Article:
I debated finding a guest to write this post on compassion, since it hasn’t always been my strong suit. However, the point of my character training posts are not that we are perfect – by any means – but that we are all on a journey to high character and taking our children with us.
In college I went home with my boyfriend and sister to their family’s house. One day, in between trips to the pool, their father gave us all a personality test. I absolutely love a good personality test and this was no different. After tallying the results, I was shocked, except not really, to notice that my Mercy score was nearly 0. In short, I was merciless. I could blame it on my ENTJ personality or I could call it what it was: unsympathetic and judgmental behavior.
Throughout the 10 years since then I’ve grown in the area of compassion. Compassion (defined as sympathetic concern for the misfortunes and sufferings of others) grows when we go through difficult situations. Compassion grows when we suffer ourselves. Compassion grows when we become less self-centred and more willing to put others first.
Compassion is something I hope to continue to grow in, and something I hope to instil in our children as well so they will be willing and eager to help others as they grow older. Not in a “it’s my duty to volunteer” way, but in a “I’m moved by compassion, so I act” way.
Here are some thoughts on how we can help raise compassionate children.
1. Start with the siblings.
Day in and day out you’ll be presented with opportunities to help your children showcase compassion within the family. Now when I say compassion, I don’t mean we need to encourage intense sensitivity with everyone droning on and on which prevents people from becoming appropriately tough and able to cope in society. When one sibling is ill or going through a hard time, we can encourage empathetic and sympathetic behaviour.
Of course there will be the normal amount of sibling teasing and playfulness, but we can ensure it doesn’t get truly out of hand, and that when it counts, they are compassionate towards each other in word and deed.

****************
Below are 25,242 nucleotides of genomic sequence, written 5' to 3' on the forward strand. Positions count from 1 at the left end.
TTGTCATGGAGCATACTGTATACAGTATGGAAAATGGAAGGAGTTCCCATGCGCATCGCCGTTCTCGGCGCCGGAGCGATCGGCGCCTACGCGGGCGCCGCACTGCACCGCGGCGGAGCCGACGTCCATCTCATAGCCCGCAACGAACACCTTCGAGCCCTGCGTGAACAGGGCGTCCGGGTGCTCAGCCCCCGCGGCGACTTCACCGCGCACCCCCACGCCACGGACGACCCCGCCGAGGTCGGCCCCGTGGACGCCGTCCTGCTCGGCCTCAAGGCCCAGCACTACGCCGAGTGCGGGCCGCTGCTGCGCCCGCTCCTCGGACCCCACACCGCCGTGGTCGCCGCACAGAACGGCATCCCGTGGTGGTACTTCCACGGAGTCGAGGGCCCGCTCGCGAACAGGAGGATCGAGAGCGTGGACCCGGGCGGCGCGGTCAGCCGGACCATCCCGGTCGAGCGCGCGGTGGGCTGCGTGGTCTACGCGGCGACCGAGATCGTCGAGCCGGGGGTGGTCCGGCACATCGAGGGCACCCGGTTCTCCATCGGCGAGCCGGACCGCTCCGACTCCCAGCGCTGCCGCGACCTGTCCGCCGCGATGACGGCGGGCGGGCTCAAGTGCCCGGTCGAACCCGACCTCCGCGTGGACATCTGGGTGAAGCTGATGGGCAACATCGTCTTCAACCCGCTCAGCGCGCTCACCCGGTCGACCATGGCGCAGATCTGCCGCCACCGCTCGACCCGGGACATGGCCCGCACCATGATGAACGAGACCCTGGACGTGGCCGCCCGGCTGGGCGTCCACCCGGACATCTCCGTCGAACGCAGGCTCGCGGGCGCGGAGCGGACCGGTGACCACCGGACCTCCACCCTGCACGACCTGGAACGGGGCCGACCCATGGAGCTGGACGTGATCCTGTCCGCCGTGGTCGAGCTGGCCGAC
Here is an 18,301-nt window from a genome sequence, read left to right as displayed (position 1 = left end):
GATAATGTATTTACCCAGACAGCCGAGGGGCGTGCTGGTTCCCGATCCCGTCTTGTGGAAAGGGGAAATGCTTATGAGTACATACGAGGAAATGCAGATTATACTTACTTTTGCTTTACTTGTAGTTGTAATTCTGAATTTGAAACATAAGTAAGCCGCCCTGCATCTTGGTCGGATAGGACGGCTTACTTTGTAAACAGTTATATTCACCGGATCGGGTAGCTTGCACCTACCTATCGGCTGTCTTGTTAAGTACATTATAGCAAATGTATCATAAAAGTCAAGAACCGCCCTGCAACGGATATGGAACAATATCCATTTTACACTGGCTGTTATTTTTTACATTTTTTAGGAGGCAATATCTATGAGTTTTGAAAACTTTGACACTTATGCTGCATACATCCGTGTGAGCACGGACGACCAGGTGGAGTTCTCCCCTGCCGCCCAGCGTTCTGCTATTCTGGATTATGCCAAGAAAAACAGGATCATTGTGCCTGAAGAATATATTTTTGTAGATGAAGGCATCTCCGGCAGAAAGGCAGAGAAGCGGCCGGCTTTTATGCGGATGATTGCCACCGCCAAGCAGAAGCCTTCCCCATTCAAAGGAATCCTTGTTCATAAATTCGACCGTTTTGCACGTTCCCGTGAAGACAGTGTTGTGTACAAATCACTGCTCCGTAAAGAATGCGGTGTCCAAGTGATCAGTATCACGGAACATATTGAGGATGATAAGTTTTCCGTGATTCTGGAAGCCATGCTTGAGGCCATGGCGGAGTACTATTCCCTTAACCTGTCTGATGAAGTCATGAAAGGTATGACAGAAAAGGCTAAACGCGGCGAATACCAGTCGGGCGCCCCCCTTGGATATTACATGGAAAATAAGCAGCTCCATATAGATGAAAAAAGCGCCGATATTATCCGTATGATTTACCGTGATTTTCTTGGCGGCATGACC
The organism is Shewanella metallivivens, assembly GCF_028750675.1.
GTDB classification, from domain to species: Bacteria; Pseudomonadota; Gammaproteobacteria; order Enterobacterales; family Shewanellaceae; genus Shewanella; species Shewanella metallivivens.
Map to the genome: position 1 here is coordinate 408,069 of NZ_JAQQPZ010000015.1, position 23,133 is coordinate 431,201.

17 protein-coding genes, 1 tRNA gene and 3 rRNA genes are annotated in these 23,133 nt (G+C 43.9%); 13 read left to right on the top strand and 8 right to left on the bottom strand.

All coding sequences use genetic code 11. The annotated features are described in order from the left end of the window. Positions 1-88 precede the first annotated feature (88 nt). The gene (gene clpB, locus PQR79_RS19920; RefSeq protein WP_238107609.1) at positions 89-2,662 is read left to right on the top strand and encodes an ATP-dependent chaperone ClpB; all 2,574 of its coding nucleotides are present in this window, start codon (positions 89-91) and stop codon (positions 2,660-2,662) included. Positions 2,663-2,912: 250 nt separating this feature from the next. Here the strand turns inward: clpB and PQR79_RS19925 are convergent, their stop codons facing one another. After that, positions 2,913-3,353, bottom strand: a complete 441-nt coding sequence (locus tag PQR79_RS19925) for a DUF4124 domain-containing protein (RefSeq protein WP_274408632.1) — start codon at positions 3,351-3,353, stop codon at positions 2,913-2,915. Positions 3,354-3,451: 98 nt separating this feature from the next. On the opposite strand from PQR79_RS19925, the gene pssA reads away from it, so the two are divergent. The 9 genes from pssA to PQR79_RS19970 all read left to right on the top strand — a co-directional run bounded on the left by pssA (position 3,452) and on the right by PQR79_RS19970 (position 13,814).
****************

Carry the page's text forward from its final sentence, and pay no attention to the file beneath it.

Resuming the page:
2. Get to know people.
The more you meet people outside of your small group, the more you venture outside of your hometown, the more you go outside of your comfort zone, the more compassion you will have. Inside your normal circle of life it may seem that a person without a home is someone too lazy to get a job. A woman from an abusive relationship may just be too “weak” to get out. A young boy with negative attention seeking behavior is just a bad seed.
The more you actually get to know people and their stories, the more you will find you don’t know as much as you thought you did. You begin to feel compassion for people who maybe, just maybe, are in bad situations not of their own doing. And you might even graduate to feel compassion like Anne of Green Gables who said really, those who get themselves into trouble probably even deserve more compassion.
3. Serve and love others.
It’s sort of like any good thing, the more you do it the more you like it. The saying “it’s better to give than to receive” might be cliche, but that’s because it’s true. The more we give and serve as a family the more our children will become used to helping others. It’s hard to look down in judgment upon others that you are frequently helping with a happy heart.
4. Take advantage of the hard times.
I can say unequivocally that the reason I am far more compassionate now than I was when I took that personality test in college is that since then, I’ve suffered. I won’t say I’ve had a life marked with tragedy, okay, but there have been seasons of emotional, physical and mental pain that have very unpleasant. Each time I saw the light at the end of the tunnel during these seasons, I came out more compassionate, less judgmental, and more understanding of others.
While this will be a journey our children take on their own, we can call out these things in them. When they are going through hard times, we can ask questions. We can draw parallels, “Remember when so-and-so was having a hard time? I wonder if he felt like this?” We can help them suffer in a way that helps soften them as opposed to harden them.
5. Forbid meanness.
I’ve said it before and I’ll say it a million times more. We need to absolutely eradicate meanness in our homes. I would not suffer a bully at school and I won’t suffer a bully at home. I’m not talking about a little sarcasm and dry humor, that’s simply personality. I’m talking about pure meanness. To me, meanness is just as bad as stealing or lying. Completely prohibited and for which there is no acceptable excuse. I believe that children with kind hearts will be far more compassionate (even if their personalities tend more towards judgment than mercy, like mine).
These character posts are never meant to make us feel more pressure to do something, and definitely no guilt for not having done anything. The every day ins and outs of life give us so many opportunities to help our children grow into kind, strong, and capable adults. We don’t have to fabricate situations, we simply have to take advantages of the ones that present themselves.
Read more character training posts:
- Gratitude (opposite of self-entitlement)
- Doing what needs to be done
- Delayed gratification
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